Doxil is a trade name for doxorubicin, an intravenously injected anti-cancer drug that can be used alone to attack cancer cells or administered in conjunction with other chemotherapy drugs. Doxorubicin impairs the DNA synthesis, which is crucial to cell division, allowing the drug to target cells that are dividing rapidly, according to Dr. Wendy C. Brooks, the educational director for VeterinaryPartner.com.
Doxorubicin is administered slowly by IV drip over a period of about 10 minutes, Brooks says. Your veterinarian may prescribe the drug alone or in combination with chemotherapy to treat your pup’s cancer if she is unable to remove the cancerous cells surgically or with radiation.
Risk of Contact
Veterinary professionals working with doxorubicin, which is highly irritating to the skin, protect themselves by wearing a gown, gloves and protective eyewear. If the drug leaks into surrounding tissue of the animal receiving the treatment – if the animal chews at the catheter during administration, for example, the tissue in contact with the doxorubicin could die or result in a growing wound that fails to heal, says Brooks.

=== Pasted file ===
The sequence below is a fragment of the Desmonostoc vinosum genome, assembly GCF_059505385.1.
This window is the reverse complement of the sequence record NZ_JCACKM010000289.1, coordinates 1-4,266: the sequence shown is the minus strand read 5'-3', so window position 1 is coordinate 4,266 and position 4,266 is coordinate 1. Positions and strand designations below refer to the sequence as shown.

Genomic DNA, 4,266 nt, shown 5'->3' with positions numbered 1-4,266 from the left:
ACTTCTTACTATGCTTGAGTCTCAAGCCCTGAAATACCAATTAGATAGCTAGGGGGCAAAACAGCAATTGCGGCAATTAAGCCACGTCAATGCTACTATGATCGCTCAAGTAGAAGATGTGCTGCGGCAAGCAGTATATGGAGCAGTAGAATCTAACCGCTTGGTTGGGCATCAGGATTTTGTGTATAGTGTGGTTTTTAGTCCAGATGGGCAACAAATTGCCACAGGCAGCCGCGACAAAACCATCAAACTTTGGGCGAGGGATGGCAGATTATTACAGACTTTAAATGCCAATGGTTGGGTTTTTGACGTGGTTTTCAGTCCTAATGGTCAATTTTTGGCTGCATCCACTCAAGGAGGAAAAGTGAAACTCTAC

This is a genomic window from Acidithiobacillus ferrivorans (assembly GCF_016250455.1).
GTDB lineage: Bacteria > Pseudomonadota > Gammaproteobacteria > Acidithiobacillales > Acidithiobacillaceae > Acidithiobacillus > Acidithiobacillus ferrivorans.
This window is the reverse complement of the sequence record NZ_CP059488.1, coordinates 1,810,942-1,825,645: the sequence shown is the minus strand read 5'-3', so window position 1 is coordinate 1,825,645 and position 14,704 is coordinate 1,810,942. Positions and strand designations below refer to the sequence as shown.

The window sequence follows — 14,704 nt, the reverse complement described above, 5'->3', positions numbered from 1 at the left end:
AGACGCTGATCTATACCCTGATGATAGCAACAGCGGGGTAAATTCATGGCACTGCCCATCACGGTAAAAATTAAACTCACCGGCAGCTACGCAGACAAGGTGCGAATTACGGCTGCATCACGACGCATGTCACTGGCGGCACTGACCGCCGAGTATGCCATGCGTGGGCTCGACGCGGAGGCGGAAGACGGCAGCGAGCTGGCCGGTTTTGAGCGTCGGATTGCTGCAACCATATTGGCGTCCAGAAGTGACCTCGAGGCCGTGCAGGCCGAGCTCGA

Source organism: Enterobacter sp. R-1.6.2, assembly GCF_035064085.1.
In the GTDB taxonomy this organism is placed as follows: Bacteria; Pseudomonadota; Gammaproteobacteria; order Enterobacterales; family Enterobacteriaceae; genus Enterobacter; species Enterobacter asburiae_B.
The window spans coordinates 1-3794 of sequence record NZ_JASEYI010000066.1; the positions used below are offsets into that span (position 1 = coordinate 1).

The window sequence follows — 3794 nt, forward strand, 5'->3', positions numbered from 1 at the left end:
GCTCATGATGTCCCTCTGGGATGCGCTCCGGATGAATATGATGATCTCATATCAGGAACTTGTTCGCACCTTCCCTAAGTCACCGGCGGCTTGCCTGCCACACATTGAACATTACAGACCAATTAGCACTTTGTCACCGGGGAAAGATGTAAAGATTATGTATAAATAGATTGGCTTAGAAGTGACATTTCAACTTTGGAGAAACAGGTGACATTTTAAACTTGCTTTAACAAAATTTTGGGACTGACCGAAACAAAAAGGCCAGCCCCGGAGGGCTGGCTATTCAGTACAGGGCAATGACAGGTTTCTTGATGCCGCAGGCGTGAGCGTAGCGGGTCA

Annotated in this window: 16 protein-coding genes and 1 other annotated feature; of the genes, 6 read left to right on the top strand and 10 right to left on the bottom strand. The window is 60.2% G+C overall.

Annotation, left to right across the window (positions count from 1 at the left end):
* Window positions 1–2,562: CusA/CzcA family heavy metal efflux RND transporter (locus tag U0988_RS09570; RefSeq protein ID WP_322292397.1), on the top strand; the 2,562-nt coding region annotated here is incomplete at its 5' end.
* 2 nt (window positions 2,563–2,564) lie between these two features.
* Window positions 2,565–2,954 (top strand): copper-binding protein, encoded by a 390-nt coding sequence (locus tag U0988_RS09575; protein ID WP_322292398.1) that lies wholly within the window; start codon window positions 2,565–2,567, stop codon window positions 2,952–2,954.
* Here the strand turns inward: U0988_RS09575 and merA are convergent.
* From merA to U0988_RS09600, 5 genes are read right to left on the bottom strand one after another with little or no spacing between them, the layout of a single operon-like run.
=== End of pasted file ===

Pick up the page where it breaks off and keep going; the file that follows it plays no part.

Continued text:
Christy Ayala writes about recreation, sports, aquatics, healthy living, family and parenting, language development, organizational change, pets and animals. Ayala holds a master's degree in recreation administration from Aurora University’s George Williams College, a graduate certificate in organizational change from Hawaii Pacific University and a bachelor's degree in Spanish from the University of Missouri, St. Louis.